Tapping and tingling: ASMR evokes sensory responses


Senior Max Moen reacts to an ASMR video

The term ASMR was coined back in 2010, but it wasn’t until the past couple of years that ASMR videos and the community that watches them have exploded in popularity. It’s not uncommon to find ASMR channels that have hundreds of thousands of subscribers, or videos with millions of views. ASMR stands for Audio Sensory Meridian Response, and generally refers to a wide variety of noises that are supposed to have a calming effect on people. Videos that feature tapping, whispering, and crackling noises are some of the most common stimuli. But, the ASMR label has been ascribed to videos that don’t necessarily have an audio sensory response, but still evoke feelings of satisfaction, like slime or tire crushing videos. The first scientific study of ASMR, done by Swansea University in 2015, found that ASMR videos had the potential to help treat people with depression and anxiety, much like meditation. Students at St. Paul Academy, however, mainly watch ASMR videos for entertainment, not for relaxation or to treat insomnia.

Freshman Nafisa Aden started watching ASMR videos within the past few years.

“Everyone was talking about them last year, but in kind of a joking way cause everyone thought they were weird, so that’s when I first started watching them,” Aden said.

Freshman Spencer Burris-Brown first heard about ASMR videos from a Dr. Mike video.

“He was talking about his thoughts on ASMR, in conjunction with talking about marijuana, so I thought ASMR was some, like, drug,” Burris-Brown said.

Senior Jenny Sogin has been watching satisfying and ASMR videos for a while, and has a wide variety of videos that she watches.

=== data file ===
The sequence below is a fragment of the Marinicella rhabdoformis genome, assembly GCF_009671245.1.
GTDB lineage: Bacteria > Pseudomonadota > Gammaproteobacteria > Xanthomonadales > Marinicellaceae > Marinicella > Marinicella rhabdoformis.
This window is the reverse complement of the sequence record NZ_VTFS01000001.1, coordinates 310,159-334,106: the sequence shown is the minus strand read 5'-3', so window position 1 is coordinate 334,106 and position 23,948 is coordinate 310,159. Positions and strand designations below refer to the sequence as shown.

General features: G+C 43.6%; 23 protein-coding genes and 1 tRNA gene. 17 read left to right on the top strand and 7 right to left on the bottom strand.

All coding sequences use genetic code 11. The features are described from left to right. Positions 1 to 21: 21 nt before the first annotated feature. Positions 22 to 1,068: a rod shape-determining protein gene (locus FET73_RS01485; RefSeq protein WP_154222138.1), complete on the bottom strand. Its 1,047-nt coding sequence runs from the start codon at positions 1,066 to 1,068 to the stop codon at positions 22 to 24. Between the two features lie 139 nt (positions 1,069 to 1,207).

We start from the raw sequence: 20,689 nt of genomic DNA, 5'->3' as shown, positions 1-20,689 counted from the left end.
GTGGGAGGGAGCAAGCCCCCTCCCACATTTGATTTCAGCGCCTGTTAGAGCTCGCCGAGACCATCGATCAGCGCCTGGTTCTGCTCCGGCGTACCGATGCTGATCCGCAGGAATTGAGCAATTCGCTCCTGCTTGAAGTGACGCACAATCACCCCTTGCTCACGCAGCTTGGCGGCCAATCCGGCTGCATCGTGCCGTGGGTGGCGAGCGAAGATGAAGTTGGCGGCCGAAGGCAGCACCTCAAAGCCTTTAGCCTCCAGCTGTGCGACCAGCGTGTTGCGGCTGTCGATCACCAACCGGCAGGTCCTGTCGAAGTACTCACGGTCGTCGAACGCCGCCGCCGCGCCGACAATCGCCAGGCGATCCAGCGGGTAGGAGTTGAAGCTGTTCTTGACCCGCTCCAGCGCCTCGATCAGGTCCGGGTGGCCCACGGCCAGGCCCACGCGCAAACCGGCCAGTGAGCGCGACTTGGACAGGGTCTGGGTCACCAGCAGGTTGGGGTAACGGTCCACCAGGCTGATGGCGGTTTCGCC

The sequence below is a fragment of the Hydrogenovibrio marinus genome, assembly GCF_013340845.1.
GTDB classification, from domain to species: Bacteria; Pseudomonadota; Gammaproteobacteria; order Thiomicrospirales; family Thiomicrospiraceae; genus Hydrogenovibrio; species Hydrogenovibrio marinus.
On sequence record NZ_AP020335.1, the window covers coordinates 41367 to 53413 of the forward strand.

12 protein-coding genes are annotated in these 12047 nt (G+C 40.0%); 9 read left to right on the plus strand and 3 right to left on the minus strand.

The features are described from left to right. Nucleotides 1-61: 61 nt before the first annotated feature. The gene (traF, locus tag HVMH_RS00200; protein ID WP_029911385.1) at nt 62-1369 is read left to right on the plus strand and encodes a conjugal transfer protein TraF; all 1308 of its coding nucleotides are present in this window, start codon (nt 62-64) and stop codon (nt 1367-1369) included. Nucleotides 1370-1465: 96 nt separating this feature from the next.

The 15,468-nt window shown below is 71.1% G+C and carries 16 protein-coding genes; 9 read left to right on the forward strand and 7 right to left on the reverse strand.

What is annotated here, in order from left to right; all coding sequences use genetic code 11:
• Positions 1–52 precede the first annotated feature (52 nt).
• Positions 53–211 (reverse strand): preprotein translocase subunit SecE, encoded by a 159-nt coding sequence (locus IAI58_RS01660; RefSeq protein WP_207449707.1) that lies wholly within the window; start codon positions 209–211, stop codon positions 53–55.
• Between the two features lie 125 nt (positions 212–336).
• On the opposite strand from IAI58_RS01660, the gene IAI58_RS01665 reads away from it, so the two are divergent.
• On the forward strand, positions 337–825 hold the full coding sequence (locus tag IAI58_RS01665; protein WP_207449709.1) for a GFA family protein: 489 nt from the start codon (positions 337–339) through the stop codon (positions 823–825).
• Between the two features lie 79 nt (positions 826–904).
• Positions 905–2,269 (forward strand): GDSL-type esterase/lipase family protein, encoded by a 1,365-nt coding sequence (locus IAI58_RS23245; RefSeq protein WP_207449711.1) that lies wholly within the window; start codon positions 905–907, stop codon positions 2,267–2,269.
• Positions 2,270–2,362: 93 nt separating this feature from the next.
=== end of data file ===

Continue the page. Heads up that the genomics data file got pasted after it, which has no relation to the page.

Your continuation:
“I was really into Dr. Pimple Popper, but I’ve recently gotten into more normal stuff like the soap cutting, the slime, and the tire crushing. They’re just really fun,” Sogin said.

Senior Max Moen prefers watching videos that feature inanimate objects rather than the traditional whispering or tapping videos done by humans.

“I’m a big fan of the soap cutting, but I don’t know how I feel about the eating stuff, and the whispering stuff I don’t like. I like the inanimate objects, like the soap, and that’s it. They’re mesmerizing, but there are other times where I’m like oh that’s nasty like when there’s slime and there are little balls in it,” Moen said.

Sogin agrees that the some of the traditional ASMR videos are not for her.

“No eating, no whispering, no tapping. That’s just dumb, I don’t want to hear people eat,” Sogin said.

Aden does watch some of the more traditional ASMR videos featuring humans.

“There is this one red headed YouTuber that shows up on my recommended list, and she just talks into the mic and makes those crackling noises. It feels so weird, but it’s cool at the same time. I mostly just watch the videos with celebrities doing it, not for the actual ASMR part,” Aden said.

Burris-Brown does not feel relaxed like many who watch ASMR videos.

“I’ve tried to watch a couple to go to sleep, but it doesn’t really do much for me. I think it’s mildly satisfying but I don’t get the tingles you’re supposed to get,” Burris-Brown said.

Sogin, on the other hand, does watch the videos to help her relax.

“They’re a great way to waste time, I normally watch them before I go to bed, it makes me feel at ease, and it makes me feel tired,” Sogin said.

ASMR videos continue to gain thousands of views, and have even prompted another trend of “satisfying videos” that feature “satisfying” sounds, visuals, and situations. For anyone interested in exploring more of the ASMR world, simply type ASMR into the YouTube search bar, or find the “Satisfying videos” post on the Snapchat explore page.